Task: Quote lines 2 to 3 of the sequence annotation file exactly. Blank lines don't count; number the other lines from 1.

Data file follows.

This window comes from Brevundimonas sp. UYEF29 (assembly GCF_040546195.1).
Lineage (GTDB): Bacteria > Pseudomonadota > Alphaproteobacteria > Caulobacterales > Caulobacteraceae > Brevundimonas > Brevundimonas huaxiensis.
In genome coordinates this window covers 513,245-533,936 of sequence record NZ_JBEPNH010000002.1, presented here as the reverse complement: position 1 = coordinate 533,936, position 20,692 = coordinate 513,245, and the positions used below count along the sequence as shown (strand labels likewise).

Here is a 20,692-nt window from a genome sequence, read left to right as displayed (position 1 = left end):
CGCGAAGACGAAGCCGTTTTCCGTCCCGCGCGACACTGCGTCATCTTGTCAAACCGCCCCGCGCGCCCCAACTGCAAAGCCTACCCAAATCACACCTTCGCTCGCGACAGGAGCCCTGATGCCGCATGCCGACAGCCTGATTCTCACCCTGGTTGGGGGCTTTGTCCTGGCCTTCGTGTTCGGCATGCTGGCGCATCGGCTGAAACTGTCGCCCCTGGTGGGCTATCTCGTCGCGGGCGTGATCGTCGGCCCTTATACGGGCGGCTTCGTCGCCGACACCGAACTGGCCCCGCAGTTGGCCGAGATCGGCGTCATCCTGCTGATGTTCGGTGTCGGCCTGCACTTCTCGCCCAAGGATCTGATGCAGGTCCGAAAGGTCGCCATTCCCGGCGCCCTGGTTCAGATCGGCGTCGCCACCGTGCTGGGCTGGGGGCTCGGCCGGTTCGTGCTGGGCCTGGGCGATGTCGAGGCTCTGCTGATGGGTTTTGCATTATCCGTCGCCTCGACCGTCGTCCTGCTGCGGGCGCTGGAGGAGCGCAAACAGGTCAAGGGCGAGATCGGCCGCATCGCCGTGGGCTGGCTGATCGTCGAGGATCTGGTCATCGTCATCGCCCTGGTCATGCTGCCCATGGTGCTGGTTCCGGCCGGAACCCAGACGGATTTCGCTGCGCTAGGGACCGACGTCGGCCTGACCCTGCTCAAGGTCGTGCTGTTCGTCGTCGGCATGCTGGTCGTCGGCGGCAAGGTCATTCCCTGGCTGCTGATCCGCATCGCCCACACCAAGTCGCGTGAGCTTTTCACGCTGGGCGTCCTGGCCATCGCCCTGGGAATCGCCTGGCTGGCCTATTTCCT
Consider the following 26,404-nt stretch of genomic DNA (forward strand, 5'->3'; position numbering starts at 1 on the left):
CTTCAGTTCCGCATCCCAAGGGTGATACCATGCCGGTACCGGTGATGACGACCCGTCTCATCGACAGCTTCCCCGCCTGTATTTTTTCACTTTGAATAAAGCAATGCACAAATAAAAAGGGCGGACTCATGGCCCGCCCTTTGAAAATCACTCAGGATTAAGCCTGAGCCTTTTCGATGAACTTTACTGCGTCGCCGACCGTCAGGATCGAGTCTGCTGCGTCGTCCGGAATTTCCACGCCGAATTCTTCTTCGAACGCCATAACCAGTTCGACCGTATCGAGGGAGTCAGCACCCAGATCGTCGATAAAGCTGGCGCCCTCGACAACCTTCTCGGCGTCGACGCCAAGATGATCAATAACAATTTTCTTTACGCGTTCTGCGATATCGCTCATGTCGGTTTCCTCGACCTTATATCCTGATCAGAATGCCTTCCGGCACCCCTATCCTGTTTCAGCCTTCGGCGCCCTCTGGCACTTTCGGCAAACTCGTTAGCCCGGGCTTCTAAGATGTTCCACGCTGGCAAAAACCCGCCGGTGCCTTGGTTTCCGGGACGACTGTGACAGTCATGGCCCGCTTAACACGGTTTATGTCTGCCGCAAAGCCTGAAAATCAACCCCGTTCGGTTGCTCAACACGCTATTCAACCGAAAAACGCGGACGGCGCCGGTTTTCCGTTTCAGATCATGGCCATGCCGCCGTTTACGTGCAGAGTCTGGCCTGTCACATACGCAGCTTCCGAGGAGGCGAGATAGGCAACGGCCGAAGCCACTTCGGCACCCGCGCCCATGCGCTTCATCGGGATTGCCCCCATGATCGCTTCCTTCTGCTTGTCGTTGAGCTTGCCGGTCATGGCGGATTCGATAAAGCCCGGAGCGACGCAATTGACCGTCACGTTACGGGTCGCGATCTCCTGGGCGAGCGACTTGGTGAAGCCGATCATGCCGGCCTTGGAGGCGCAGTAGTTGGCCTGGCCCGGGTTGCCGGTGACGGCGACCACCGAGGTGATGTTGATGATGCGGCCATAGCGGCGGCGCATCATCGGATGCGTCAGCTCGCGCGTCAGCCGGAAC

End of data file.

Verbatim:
Lineage (GTDB): Bacteria > Pseudomonadota > Alphaproteobacteria > Caulobacterales > Caulobacteraceae > Brevundimonas > Brevundimonas huaxiensis.
In genome coordinates this window covers 513,245-533,936 of sequence record NZ_JBEPNH010000002.1, presented here as the reverse complement: position 1 = coordinate 533,936, position 20,692 = coordinate 513,245, and the positions used below count along the sequence as shown (strand labels likewise).